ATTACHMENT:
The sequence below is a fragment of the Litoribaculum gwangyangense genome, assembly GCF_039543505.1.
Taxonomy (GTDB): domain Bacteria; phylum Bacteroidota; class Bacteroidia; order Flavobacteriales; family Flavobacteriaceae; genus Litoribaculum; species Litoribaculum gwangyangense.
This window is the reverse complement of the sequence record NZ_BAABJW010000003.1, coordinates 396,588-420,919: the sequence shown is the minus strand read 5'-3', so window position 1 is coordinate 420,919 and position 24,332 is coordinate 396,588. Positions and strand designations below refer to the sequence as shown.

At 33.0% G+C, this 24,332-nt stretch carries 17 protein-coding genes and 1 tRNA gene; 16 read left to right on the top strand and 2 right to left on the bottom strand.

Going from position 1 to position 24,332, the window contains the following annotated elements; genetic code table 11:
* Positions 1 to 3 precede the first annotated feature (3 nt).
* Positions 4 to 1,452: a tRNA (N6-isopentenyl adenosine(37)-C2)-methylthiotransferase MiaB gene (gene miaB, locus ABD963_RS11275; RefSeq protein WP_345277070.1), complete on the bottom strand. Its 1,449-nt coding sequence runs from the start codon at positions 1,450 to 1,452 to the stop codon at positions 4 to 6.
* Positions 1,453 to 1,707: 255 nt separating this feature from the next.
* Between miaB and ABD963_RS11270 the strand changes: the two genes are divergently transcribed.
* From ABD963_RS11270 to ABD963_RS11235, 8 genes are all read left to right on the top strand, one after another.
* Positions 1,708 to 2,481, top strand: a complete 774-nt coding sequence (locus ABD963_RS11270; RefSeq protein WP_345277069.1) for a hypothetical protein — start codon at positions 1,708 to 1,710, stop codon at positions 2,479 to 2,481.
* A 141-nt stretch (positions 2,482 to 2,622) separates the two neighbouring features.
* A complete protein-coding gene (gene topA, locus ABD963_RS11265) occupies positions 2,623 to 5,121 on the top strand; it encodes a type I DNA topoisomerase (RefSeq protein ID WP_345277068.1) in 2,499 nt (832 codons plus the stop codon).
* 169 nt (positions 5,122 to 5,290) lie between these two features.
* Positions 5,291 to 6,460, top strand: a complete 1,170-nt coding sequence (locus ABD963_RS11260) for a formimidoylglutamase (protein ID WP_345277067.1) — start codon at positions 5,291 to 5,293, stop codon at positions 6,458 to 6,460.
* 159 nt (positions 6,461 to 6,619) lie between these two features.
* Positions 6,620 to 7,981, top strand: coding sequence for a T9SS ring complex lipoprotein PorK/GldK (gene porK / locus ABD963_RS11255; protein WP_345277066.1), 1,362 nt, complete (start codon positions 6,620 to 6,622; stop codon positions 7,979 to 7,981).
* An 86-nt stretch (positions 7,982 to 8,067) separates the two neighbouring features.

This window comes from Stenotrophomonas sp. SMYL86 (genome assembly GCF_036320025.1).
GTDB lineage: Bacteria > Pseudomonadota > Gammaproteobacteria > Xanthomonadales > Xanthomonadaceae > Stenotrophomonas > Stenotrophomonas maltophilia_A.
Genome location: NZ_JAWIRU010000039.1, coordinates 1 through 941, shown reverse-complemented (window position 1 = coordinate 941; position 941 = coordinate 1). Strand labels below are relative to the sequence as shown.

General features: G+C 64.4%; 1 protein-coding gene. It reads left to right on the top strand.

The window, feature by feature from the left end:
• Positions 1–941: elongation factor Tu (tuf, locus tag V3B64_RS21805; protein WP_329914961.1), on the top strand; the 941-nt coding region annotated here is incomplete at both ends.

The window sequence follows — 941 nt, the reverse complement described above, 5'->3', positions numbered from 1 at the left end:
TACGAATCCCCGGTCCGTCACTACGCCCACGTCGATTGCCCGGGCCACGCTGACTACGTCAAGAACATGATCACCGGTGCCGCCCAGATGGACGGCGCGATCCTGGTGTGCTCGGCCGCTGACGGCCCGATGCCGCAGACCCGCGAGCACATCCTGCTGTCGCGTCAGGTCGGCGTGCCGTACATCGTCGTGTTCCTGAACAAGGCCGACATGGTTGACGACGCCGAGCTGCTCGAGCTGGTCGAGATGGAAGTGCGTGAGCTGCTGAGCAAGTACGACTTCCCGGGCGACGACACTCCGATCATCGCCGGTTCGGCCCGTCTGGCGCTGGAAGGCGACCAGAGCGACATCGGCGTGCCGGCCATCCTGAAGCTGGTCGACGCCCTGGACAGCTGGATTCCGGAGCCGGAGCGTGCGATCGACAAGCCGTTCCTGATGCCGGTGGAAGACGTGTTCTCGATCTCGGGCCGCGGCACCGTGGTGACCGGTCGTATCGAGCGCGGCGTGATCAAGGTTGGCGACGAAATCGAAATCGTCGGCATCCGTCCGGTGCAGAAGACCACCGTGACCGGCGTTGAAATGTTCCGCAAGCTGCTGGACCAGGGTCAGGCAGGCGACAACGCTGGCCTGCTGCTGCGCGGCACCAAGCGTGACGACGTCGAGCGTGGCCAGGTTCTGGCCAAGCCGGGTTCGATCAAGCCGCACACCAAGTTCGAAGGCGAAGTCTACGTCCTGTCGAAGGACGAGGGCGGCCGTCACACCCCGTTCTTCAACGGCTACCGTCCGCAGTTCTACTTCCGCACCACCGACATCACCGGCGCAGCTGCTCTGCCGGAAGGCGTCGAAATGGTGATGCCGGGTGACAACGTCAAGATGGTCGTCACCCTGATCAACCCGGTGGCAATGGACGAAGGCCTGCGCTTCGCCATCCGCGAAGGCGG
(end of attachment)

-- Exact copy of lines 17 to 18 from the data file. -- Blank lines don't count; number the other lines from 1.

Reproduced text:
* Positions 6,620 to 7,981, top strand: coding sequence for a T9SS ring complex lipoprotein PorK/GldK (gene porK / locus ABD963_RS11255; protein WP_345277066.1), 1,362 nt, complete (start codon positions 6,620 to 6,622; stop codon positions 7,979 to 7,981).
* An 86-nt stretch (positions 7,982 to 8,067) separates the two neighbouring features.